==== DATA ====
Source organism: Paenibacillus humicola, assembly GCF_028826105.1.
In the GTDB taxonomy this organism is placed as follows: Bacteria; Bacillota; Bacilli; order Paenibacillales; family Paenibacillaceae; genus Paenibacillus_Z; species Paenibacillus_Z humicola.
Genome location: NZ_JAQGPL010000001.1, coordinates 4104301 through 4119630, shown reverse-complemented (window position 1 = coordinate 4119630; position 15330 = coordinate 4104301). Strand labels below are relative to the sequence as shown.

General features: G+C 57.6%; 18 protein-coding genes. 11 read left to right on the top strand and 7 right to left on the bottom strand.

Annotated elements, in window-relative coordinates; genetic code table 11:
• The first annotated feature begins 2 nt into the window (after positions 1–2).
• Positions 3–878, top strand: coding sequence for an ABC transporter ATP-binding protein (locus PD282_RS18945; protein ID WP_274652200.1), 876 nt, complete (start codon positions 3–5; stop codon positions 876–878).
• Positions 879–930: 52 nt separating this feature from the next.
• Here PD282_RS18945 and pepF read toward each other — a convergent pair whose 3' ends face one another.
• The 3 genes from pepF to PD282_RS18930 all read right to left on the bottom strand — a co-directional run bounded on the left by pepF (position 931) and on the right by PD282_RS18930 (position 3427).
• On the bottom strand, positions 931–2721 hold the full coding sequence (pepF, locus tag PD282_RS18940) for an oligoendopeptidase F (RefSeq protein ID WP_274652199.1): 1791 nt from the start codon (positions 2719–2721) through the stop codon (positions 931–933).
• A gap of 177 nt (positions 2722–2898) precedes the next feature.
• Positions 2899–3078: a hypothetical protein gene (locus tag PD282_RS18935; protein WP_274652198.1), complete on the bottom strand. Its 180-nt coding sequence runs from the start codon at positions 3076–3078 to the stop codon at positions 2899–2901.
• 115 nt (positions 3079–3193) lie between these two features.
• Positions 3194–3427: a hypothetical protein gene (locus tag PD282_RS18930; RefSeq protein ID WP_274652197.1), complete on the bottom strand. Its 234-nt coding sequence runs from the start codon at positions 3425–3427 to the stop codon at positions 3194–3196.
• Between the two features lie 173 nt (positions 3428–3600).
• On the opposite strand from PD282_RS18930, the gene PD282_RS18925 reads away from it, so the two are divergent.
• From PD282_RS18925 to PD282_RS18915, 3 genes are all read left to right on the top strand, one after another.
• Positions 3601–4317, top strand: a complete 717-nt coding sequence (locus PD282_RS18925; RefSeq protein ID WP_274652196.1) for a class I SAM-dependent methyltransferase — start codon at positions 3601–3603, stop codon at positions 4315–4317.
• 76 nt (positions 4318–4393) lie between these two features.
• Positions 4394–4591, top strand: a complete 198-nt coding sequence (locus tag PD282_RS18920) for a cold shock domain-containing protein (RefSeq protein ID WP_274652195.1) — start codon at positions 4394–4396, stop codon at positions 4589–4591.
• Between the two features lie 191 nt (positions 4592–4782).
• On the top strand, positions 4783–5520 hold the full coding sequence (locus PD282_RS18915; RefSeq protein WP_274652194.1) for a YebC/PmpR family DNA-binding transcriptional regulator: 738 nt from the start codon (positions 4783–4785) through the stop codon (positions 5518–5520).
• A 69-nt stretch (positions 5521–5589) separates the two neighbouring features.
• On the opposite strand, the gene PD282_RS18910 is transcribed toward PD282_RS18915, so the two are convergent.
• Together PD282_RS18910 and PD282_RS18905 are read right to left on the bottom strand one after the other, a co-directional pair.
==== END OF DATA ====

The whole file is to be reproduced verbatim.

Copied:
Source organism: Paenibacillus humicola, assembly GCF_028826105.1.
In the GTDB taxonomy this organism is placed as follows: Bacteria; Bacillota; Bacilli; order Paenibacillales; family Paenibacillaceae; genus Paenibacillus_Z; species Paenibacillus_Z humicola.
Genome location: NZ_JAQGPL010000001.1, coordinates 4104301 through 4119630, shown reverse-complemented (window position 1 = coordinate 4119630; position 15330 = coordinate 4104301). Strand labels below are relative to the sequence as shown.

General features: G+C 57.6%; 18 protein-coding genes. 11 read left to right on the top strand and 7 right to left on the bottom strand.

Annotated elements, in window-relative coordinates; genetic code table 11:
• The first annotated feature begins 2 nt into the window (after positions 1–2).
• Positions 3–878, top strand: coding sequence for an ABC transporter ATP-binding protein (locus PD282_RS18945; protein ID WP_274652200.1), 876 nt, complete (start codon positions 3–5; stop codon positions 876–878).
• Positions 879–930: 52 nt separating this feature from the next.
• Here PD282_RS18945 and pepF read toward each other — a convergent pair whose 3' ends face one another.
• The 3 genes from pepF to PD282_RS18930 all read right to left on the bottom strand — a co-directional run bounded on the left by pepF (position 931) and on the right by PD282_RS18930 (position 3427).
• On the bottom strand, positions 931–2721 hold the full coding sequence (pepF, locus tag PD282_RS18940) for an oligoendopeptidase F (RefSeq protein ID WP_274652199.1): 1791 nt from the start codon (positions 2719–2721) through the stop codon (positions 931–933).
• A gap of 177 nt (positions 2722–2898) precedes the next feature.
• Positions 2899–3078: a hypothetical protein gene (locus tag PD282_RS18935; protein WP_274652198.1), complete on the bottom strand. Its 180-nt coding sequence runs from the start codon at positions 3076–3078 to the stop codon at positions 2899–2901.
• 115 nt (positions 3079–3193) lie between these two features.
• Positions 3194–3427: a hypothetical protein gene (locus tag PD282_RS18930; RefSeq protein ID WP_274652197.1), complete on the bottom strand. Its 234-nt coding sequence runs from the start codon at positions 3425–3427 to the stop codon at positions 3194–3196.
• Between the two features lie 173 nt (positions 3428–3600).
• On the opposite strand from PD282_RS18930, the gene PD282_RS18925 reads away from it, so the two are divergent.
• From PD282_RS18925 to PD282_RS18915, 3 genes are all read left to right on the top strand, one after another.
• Positions 3601–4317, top strand: a complete 717-nt coding sequence (locus PD282_RS18925; RefSeq protein ID WP_274652196.1) for a class I SAM-dependent methyltransferase — start codon at positions 3601–3603, stop codon at positions 4315–4317.
• 76 nt (positions 4318–4393) lie between these two features.
• Positions 4394–4591, top strand: a complete 198-nt coding sequence (locus tag PD282_RS18920) for a cold shock domain-containing protein (RefSeq protein ID WP_274652195.1) — start codon at positions 4394–4396, stop codon at positions 4589–4591.
• Between the two features lie 191 nt (positions 4592–4782).
• On the top strand, positions 4783–5520 hold the full coding sequence (locus PD282_RS18915; RefSeq protein WP_274652194.1) for a YebC/PmpR family DNA-binding transcriptional regulator: 738 nt from the start codon (positions 4783–4785) through the stop codon (positions 5518–5520).
• A 69-nt stretch (positions 5521–5589) separates the two neighbouring features.
• On the opposite strand, the gene PD282_RS18910 is transcribed toward PD282_RS18915, so the two are convergent.
• Together PD282_RS18910 and PD282_RS18905 are read right to left on the bottom strand one after the other, a co-directional pair.